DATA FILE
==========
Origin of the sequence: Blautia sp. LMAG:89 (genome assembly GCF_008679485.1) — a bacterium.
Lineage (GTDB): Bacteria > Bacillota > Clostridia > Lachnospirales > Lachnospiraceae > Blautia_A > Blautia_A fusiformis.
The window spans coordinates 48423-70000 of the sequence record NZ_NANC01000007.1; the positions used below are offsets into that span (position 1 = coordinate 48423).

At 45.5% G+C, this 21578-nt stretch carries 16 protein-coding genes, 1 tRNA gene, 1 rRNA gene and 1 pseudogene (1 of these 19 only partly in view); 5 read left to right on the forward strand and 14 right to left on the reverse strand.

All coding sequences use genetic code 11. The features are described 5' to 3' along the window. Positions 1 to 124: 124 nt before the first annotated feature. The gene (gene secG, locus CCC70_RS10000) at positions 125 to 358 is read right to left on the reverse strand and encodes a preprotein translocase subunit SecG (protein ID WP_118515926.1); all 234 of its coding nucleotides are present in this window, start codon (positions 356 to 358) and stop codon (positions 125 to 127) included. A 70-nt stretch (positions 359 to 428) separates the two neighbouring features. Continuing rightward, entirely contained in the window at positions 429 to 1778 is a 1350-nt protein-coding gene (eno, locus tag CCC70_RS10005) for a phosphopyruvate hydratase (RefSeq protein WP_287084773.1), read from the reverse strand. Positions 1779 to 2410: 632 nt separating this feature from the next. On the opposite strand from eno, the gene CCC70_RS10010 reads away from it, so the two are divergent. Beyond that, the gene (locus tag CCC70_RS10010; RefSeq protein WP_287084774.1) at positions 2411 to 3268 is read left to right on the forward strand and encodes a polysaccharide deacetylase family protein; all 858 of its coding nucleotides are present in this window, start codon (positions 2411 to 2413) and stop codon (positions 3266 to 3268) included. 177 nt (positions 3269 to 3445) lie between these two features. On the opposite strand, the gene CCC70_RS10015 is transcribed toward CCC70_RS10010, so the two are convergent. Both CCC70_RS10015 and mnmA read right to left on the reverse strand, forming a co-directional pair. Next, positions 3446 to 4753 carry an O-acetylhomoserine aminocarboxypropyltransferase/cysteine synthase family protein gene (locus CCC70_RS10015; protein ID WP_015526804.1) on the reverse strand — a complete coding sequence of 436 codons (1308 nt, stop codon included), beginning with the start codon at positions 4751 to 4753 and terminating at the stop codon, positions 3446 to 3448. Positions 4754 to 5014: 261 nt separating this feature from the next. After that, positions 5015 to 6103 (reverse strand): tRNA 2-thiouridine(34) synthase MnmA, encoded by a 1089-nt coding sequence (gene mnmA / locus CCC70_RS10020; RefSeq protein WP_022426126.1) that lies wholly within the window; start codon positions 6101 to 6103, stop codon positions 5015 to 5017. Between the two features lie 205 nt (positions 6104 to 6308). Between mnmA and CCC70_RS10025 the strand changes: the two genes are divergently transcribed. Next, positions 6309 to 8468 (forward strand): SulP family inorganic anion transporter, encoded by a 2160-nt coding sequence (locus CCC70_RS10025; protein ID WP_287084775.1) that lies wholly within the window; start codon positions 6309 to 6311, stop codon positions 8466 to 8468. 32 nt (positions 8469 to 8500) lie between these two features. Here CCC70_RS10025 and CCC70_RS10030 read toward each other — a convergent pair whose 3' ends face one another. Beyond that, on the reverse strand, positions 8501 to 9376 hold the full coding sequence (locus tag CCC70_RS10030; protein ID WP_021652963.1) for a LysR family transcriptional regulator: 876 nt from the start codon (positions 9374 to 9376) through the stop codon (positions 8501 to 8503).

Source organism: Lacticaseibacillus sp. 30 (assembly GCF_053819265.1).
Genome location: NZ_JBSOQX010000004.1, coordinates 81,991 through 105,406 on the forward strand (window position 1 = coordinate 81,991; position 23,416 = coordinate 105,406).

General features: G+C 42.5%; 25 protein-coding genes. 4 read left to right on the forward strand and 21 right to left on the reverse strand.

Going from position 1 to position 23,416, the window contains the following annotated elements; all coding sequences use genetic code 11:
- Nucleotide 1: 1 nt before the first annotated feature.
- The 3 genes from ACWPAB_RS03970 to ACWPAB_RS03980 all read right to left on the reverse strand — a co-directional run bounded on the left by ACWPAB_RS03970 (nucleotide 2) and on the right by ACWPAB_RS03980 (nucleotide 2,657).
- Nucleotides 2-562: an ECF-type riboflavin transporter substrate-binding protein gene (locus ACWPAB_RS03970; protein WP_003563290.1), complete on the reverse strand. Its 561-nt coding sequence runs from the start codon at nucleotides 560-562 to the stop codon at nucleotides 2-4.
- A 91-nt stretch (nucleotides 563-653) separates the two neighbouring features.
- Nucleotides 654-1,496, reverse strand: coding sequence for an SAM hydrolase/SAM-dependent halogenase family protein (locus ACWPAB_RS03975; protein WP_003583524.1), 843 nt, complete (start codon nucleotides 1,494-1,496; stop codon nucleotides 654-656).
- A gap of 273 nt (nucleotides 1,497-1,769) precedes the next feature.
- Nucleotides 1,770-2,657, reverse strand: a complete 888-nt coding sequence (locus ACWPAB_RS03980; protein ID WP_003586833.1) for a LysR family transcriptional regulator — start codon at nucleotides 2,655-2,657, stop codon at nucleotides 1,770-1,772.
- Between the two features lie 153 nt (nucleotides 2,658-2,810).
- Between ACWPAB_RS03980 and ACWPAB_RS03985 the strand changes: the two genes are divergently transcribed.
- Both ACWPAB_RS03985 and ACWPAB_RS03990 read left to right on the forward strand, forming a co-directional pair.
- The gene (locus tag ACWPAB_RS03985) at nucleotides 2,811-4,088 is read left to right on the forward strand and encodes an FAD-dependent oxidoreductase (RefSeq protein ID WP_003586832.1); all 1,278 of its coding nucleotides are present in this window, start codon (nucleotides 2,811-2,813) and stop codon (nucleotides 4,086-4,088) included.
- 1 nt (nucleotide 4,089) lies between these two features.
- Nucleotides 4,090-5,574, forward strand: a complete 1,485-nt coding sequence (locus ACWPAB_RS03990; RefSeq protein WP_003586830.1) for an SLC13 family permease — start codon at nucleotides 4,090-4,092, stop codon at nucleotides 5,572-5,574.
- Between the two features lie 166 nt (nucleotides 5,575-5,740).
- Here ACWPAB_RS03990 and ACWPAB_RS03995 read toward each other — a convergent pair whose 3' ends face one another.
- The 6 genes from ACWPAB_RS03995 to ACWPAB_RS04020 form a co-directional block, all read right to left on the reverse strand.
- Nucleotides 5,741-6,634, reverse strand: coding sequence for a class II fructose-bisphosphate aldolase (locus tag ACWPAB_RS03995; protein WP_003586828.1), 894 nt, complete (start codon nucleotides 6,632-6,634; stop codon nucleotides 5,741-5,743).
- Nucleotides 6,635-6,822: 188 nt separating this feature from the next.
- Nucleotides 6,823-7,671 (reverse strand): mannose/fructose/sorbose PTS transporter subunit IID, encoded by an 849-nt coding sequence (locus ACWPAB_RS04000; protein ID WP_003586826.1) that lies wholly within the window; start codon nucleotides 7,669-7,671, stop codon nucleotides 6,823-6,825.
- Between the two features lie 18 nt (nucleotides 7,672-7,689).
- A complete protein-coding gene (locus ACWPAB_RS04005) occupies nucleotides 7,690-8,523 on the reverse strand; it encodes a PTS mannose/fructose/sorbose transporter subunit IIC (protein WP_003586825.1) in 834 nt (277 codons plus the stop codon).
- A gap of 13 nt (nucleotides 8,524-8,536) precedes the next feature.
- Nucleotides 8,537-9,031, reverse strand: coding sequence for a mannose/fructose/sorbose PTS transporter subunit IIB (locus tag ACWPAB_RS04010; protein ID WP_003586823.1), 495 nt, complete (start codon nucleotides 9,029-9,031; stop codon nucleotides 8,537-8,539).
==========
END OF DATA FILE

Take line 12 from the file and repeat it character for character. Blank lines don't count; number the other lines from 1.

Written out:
- Nucleotides 2-562: an ECF-type riboflavin transporter substrate-binding protein gene (locus ACWPAB_RS03970; protein WP_003563290.1), complete on the reverse strand. Its 561-nt coding sequence runs from the start codon at nucleotides 560-562 to the stop codon at nucleotides 2-4.